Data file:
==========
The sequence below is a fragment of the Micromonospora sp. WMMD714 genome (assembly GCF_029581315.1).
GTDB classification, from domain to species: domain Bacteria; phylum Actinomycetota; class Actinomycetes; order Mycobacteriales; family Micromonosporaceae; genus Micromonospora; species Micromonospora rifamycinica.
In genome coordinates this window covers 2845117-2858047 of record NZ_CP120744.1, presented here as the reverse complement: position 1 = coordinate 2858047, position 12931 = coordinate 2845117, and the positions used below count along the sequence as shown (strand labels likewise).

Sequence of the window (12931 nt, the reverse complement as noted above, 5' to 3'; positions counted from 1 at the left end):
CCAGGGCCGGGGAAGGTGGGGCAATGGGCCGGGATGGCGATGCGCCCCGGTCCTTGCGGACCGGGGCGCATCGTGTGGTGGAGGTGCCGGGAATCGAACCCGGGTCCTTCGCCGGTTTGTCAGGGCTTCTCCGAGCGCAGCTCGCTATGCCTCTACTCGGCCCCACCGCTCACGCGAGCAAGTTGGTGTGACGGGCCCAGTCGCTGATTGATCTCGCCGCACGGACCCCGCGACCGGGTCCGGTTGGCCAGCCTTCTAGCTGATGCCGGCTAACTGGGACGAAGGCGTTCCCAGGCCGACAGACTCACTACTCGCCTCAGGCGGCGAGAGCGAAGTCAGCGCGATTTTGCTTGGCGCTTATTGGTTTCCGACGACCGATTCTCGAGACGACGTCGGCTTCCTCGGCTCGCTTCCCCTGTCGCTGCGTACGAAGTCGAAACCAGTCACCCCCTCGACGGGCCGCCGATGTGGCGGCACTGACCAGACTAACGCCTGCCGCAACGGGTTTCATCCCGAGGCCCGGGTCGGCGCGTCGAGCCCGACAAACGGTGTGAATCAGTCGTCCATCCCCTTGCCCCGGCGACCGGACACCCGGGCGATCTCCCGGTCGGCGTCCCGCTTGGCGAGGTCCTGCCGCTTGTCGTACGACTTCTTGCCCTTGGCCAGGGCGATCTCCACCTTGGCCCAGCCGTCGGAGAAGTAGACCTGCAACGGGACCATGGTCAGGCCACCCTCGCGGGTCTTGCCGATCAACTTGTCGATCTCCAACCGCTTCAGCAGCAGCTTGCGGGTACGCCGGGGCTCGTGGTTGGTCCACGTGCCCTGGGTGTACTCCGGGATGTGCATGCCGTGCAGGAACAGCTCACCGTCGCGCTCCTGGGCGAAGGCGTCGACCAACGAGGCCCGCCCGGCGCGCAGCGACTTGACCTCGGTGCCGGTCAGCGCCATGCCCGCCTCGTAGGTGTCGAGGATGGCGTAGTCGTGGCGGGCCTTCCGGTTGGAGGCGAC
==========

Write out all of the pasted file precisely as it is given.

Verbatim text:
The sequence below is a fragment of the Micromonospora sp. WMMD714 genome (assembly GCF_029581315.1).
GTDB classification, from domain to species: domain Bacteria; phylum Actinomycetota; class Actinomycetes; order Mycobacteriales; family Micromonosporaceae; genus Micromonospora; species Micromonospora rifamycinica.
In genome coordinates this window covers 2845117-2858047 of record NZ_CP120744.1, presented here as the reverse complement: position 1 = coordinate 2858047, position 12931 = coordinate 2845117, and the positions used below count along the sequence as shown (strand labels likewise).

Sequence of the window (12931 nt, the reverse complement as noted above, 5' to 3'; positions counted from 1 at the left end):
CCAGGGCCGGGGAAGGTGGGGCAATGGGCCGGGATGGCGATGCGCCCCGGTCCTTGCGGACCGGGGCGCATCGTGTGGTGGAGGTGCCGGGAATCGAACCCGGGTCCTTCGCCGGTTTGTCAGGGCTTCTCCGAGCGCAGCTCGCTATGCCTCTACTCGGCCCCACCGCTCACGCGAGCAAGTTGGTGTGACGGGCCCAGTCGCTGATTGATCTCGCCGCACGGACCCCGCGACCGGGTCCGGTTGGCCAGCCTTCTAGCTGATGCCGGCTAACTGGGACGAAGGCGTTCCCAGGCCGACAGACTCACTACTCGCCTCAGGCGGCGAGAGCGAAGTCAGCGCGATTTTGCTTGGCGCTTATTGGTTTCCGACGACCGATTCTCGAGACGACGTCGGCTTCCTCGGCTCGCTTCCCCTGTCGCTGCGTACGAAGTCGAAACCAGTCACCCCCTCGACGGGCCGCCGATGTGGCGGCACTGACCAGACTAACGCCTGCCGCAACGGGTTTCATCCCGAGGCCCGGGTCGGCGCGTCGAGCCCGACAAACGGTGTGAATCAGTCGTCCATCCCCTTGCCCCGGCGACCGGACACCCGGGCGATCTCCCGGTCGGCGTCCCGCTTGGCGAGGTCCTGCCGCTTGTCGTACGACTTCTTGCCCTTGGCCAGGGCGATCTCCACCTTGGCCCAGCCGTCGGAGAAGTAGACCTGCAACGGGACCATGGTCAGGCCACCCTCGCGGGTCTTGCCGATCAACTTGTCGATCTCCAACCGCTTCAGCAGCAGCTTGCGGGTACGCCGGGGCTCGTGGTTGGTCCACGTGCCCTGGGTGTACTCCGGGATGTGCATGCCGTGCAGGAACAGCTCACCGTCGCGCTCCTGGGCGAAGGCGTCGACCAACGAGGCCCGCCCGGCGCGCAGCGACTTGACCTCGGTGCCGGTCAGCGCCATGCCCGCCTCGTAGGTGTCGAGGATGGCGTAGTCGTGGCGGGCCTTCCGGTTGGAGGCGAC